Sunday , February 28 2021

FT: A quick medical revolution in Africa faces old issues

The main causes of death are viruses, bacteria or microbes that are already in the thousands of places. For the first time in modern human history, the major killers in the world are non-communicable diseases such as cancer, heart disease or stroke. This applies to every region in the world, including Africa. This change is an unprecedented and unexpected success, writes The Financial Times.

Infectious diseases have not been the leading cause of death in Africa since 2011. In 2015, illness such as dysentery, pneumonia, malaria or tuberculosis in the African continent accounted for 44 per cent of all deaths. This number is still high, in most parts of the world infectious diseases are responsible for less than ten percent of the total deaths.

However, the speed at which the number of infection victims in Africa has fallen is astounding. Over the past decades, their number has dropped three to four times faster than in developed countries. Africa is experiencing an emergency rapid medical revolution.

In 1990, 25% of all deaths in poor countries died in diseases such as diabetes or cancer. In 2040 this proportion would be 80 percent.

The increase in the number of non-communicable diseases is partly explained by the fact that people live long enough to develop the disease. Many people from poor countries are still faced with such diseases at a later age than people from developed countries. Heart disease, diabetes and other diseases known as civilization diseases, in fact, become a poor disease.

According to medical expert Thomas Bollyky, poor countries need to deal with the consequences of their success. This is because these countries are fighting against communicable diseases through the help of the international community. This was not the case in the developed countries. In the US cities between 1900 and 1936, mortality was mainly due to water filtering and chlorination. Better hygiene, quarantine and education had a beneficial effect before effective drugs emerged.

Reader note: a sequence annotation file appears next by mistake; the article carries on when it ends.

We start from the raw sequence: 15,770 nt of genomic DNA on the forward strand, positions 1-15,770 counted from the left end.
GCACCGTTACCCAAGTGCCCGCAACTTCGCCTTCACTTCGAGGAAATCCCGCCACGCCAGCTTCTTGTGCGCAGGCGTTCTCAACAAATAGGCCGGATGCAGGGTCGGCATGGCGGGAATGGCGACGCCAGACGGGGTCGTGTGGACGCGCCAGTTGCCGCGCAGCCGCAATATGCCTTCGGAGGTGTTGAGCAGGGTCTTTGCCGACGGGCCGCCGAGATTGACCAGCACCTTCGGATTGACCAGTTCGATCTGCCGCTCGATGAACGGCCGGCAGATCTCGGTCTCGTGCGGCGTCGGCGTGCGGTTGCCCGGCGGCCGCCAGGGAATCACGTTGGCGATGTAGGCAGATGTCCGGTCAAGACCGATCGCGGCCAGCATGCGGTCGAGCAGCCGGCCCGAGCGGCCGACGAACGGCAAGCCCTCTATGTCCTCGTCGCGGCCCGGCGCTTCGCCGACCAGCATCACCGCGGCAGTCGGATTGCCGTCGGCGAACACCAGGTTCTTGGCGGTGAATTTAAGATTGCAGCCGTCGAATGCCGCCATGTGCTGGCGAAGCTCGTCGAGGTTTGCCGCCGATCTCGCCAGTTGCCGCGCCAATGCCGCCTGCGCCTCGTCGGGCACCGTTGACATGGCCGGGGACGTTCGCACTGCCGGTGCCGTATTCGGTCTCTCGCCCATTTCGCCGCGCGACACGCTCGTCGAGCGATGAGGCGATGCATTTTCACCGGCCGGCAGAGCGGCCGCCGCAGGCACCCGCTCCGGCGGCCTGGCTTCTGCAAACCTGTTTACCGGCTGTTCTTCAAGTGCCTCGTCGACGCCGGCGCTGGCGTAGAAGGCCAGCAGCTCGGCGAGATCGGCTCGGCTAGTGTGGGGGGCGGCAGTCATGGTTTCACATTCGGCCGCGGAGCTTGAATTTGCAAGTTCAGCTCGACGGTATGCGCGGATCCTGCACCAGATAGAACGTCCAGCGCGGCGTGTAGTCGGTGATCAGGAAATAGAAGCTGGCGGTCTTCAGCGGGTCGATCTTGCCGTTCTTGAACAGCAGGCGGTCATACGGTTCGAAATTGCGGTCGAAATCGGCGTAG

Poor countries are getting the same results faster, but often without the institutional changes that have developed in cities in the developed world. The number of child deaths has fallen. But the result is too often a sick adult who lives without proper healthcare or employment opportunities.

Hence, poorer countries should spend more on preventing and treating non-communicable diseases. The African elites often overlook this problem and are looking for care abroad. However, those who stay in these countries, at best, have very limited healthcare.

Africa is urbanizing at an amazing pace, but cities are often not prepared and crowded by sick people.

The reorientation to civilization diseases must be in Africa and foreign organizations. Cancer, upper respiratory tract disease, heart disease and diabetes account for 60 percent of all deaths worldwide. However, only one percent of all aid to developing countries is spent on health care to treat non-communicable diseases.

Disadvantaged countries also have to deal with pollution and tobacco products. African governments should work with cigarette manufacturers and other unhealthy lifestyles.

FT: A quick medical revolution in Africa faces old issues

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